“Man is free at the moment he wishes to be.” – Voltaire
It was a conversation about food and an observation about both ourselves here in Guinea and the local population. When my partner goes to work, she is there all day. No shocker there, but her schedule really doesn’t lend itself to being able to eat between her classes. So, she doesn’t eat until she gets home. I simply decided to follow suit. But the conversation we had was about her colleagues who also teach full loads and never seem to have time to grab a bite to eat. In fact, at her institution, she hasn’t seen anyone eat, or really drink that much for that matter. They just carry on. But what we have discovered is that we really don’t experience hunger pangs as frequently. When we do, it isn’t a drop-everything-and-eat. We can eat later. What we have now is a weird feeling or sensation of freedom. We can eat when it’s convenient or when we want, but not because we are uncomfortable, cranky, bitchy, or all-out miserable. How often have you experienced that? Or do you know someone that becomes a real pain in the ass because they’re “hangry”?
It goes along the lines of one of my earlier posts regarding the curse of abundance. In the West, it is so easy to stop and get a meal, or a snack, that we have come to expect our needs to be met immediately. Teachers get lunch hours and labor forces get their allotted breaks in the day. I’m not against contracted schedule breaks, but I am aware of how we behave when we don’t get them. In doing so we have become a slave to our needs. When our needs aren’t met, we become irritable, cranky, and demanding. Even as adults, we can become quite childish in our behaviors when it comes to feeling hungry or thirsty.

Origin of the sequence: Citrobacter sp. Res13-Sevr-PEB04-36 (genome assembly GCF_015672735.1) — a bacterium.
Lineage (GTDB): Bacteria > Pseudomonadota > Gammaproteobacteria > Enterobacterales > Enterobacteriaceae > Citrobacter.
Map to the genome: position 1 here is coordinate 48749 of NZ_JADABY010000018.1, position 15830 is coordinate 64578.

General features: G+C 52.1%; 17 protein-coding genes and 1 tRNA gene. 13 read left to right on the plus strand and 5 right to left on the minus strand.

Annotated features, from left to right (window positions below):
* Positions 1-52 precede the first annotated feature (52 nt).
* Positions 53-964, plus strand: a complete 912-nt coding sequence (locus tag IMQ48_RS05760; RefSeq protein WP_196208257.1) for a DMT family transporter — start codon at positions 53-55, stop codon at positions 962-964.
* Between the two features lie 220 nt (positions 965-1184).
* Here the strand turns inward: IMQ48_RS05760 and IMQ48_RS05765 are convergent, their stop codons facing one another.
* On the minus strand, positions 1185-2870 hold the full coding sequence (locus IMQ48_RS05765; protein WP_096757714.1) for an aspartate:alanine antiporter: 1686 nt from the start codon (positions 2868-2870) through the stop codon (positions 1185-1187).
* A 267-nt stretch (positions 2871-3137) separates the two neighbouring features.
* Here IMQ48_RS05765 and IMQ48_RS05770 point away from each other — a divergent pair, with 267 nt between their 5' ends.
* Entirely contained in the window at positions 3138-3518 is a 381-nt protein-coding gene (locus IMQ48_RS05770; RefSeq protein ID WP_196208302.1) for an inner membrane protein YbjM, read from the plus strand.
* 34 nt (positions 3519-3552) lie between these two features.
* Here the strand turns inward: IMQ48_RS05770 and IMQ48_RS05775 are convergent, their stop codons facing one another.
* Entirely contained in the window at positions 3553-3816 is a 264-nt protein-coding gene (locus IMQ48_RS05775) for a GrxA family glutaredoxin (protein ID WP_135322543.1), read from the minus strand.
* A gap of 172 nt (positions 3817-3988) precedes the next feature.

It isn’t that people in the bottom billion don’t get hungry or thirsty. They do. What I have witnessed here amongst them, and myself, is that you can carry on normally and eat when the time comes or the food is available. I now eat when I want to, not because I must. There is a difference, and it is a rather liberating feeling to have. My partner and I no longer get cranky just because we are uncomfortable feeling a little hungry.
Some cool tricks that will help, if you realize you get cranky when you are hungry, is to begin a practice of intermittent fasting. Also, by cutting out a large portion of the junk food and other sugar-rich foods and switching to a nutrient-rich diet (vegetables, some fruits, some nuts and meat, etc.), will cut those cravings and pangs considerably. One of the chief reasons for the discomfort and “hunger pangs” in our society is in fact not real hunger, but withdrawal symptoms. You’re “nic-fitting” and in truth, because of the abundance of food in our society, I’m willing to bet we don’t know what real hunger even feels like. Experts say we can go weeks without food, but have we ever gone a full day? Probably not. So, this will be about not being a slave to your food cravings. It will be about, over time, overcoming those cravings completely and getting to the point where you eat, not because of an addiction, but because it is necessary to our survival; eating to live, rather than living to eat.